Now showing 1 - 3 of 3
  • Publication
    Overview of Software Level Power Consumption Models and Power Saving Techniques for Embedded DSP Processors
    Unlike DSP compilation for high performance, research for low power optimisation has received little attention, although power dissipation is a critical issue for mobile devices. This paper presents an overview of power consumption models and power saving techniques for embedded DSP processors applications and evaluates their application to the Texas Instruments TMS320VC5510 Digital Signal Processor. Software level power consumption models introduced in the literatureare presented, along with their advantages and disadvantages. Several power saving techniques are presented, discussing their relevance for the VC5510 processor architecture. The significance of various instruction components with respect to consumption are considered in detail.
  • Publication
    Dynamic Current Modelling at the Instruction Level
    Estimation of processor current consumption is important for the design of low power systems. This paper proposes a novel method for estimating the dynamic current consumption of a processor. The method models dynamic current as the output of a linear system excited by a signal comprised of the total current due to each instruction. System identification is performed by cross-correlation of a pseudo-random stimulus with the measured current. The method was applied to the Texas Instruments TMS320VC5510 DSP and was found to provide an average correlation of 93% between estimated and measured dynamic current across a range of benchmarks.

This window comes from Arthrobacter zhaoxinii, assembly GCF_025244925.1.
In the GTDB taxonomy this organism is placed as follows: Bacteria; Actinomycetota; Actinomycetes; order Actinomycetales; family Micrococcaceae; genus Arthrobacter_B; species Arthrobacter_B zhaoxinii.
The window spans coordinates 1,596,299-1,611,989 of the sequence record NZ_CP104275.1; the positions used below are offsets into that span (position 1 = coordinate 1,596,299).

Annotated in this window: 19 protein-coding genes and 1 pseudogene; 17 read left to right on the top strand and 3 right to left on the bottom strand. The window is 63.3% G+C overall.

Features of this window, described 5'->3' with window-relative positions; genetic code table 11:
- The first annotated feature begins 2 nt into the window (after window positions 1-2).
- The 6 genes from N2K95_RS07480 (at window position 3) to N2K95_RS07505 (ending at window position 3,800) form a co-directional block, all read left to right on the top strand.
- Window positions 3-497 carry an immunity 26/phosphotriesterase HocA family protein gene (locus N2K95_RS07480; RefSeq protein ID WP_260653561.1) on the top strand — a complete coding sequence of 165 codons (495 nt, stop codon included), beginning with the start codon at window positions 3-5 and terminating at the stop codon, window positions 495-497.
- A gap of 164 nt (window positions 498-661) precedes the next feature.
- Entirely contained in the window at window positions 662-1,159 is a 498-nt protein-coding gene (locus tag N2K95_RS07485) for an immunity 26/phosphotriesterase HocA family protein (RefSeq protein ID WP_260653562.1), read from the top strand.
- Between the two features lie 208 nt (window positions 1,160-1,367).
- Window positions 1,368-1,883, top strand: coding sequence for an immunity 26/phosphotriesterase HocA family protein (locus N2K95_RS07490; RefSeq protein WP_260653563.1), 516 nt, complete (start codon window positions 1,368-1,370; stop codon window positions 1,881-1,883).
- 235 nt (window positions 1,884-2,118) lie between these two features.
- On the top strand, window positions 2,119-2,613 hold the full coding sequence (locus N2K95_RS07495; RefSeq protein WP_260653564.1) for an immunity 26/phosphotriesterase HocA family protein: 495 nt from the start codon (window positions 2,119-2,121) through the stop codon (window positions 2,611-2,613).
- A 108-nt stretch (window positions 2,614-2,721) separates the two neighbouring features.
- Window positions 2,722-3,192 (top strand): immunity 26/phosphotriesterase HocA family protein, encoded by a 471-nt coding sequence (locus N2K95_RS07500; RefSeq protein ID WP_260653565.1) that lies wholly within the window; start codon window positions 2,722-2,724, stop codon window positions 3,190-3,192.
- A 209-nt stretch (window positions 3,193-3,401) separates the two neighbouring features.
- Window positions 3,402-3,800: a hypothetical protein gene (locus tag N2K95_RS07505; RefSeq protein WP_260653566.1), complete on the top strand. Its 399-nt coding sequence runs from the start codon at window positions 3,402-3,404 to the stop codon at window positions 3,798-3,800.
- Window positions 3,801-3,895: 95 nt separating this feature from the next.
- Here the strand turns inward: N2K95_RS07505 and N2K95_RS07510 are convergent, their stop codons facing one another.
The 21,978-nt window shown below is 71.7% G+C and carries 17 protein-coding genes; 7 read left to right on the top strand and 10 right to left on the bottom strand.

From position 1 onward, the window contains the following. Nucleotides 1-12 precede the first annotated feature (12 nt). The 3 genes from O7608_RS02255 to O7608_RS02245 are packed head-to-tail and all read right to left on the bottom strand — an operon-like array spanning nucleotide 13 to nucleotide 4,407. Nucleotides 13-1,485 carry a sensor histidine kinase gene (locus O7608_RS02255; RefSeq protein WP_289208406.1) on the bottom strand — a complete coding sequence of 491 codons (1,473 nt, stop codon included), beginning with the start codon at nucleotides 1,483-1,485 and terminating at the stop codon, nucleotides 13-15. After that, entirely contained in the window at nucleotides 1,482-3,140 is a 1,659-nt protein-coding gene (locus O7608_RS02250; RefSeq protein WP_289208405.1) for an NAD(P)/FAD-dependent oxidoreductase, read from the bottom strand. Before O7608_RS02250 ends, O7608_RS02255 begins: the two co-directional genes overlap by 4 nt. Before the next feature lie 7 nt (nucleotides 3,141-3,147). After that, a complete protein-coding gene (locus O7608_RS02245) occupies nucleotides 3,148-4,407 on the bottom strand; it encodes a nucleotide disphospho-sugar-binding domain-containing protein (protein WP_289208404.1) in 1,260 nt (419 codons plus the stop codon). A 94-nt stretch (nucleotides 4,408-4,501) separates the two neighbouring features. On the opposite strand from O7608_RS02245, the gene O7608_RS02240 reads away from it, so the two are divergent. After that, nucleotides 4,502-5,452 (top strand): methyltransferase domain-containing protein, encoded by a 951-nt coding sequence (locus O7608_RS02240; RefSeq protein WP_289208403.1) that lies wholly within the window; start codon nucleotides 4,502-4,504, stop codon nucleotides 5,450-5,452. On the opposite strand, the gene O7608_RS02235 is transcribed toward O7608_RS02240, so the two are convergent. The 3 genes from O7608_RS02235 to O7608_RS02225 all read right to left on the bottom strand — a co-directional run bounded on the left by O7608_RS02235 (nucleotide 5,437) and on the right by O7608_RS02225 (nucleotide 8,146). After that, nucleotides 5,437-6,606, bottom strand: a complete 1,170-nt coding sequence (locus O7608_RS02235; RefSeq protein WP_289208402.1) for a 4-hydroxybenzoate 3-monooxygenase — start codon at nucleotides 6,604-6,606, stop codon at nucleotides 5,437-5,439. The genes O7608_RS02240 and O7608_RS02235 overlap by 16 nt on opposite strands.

• Publication
    Effect of Compiler Optimizations on DSP Processor Power and Energy Consumption
    This paper examines the effect of compiler optimizations on the energy usage and power consumption of DSP processor, specifically to the Texas Instruments TMS320VC5510. The effects of different levels of general and specific optimization on the energy and power consumption are measured for this processor. Given the special characteristics of DSP programs, the benchmark routines were selected from DSPStone, and some typical DSP applications. Finally, Texas Instruments library routines are compared with the compiled versions. The paper provides an analysis of the results together with recommendations for improving performance. The binaries used in this study were generated using the Texas Instrument C/C++ Compiler, which allows control over the whole set of optimizations.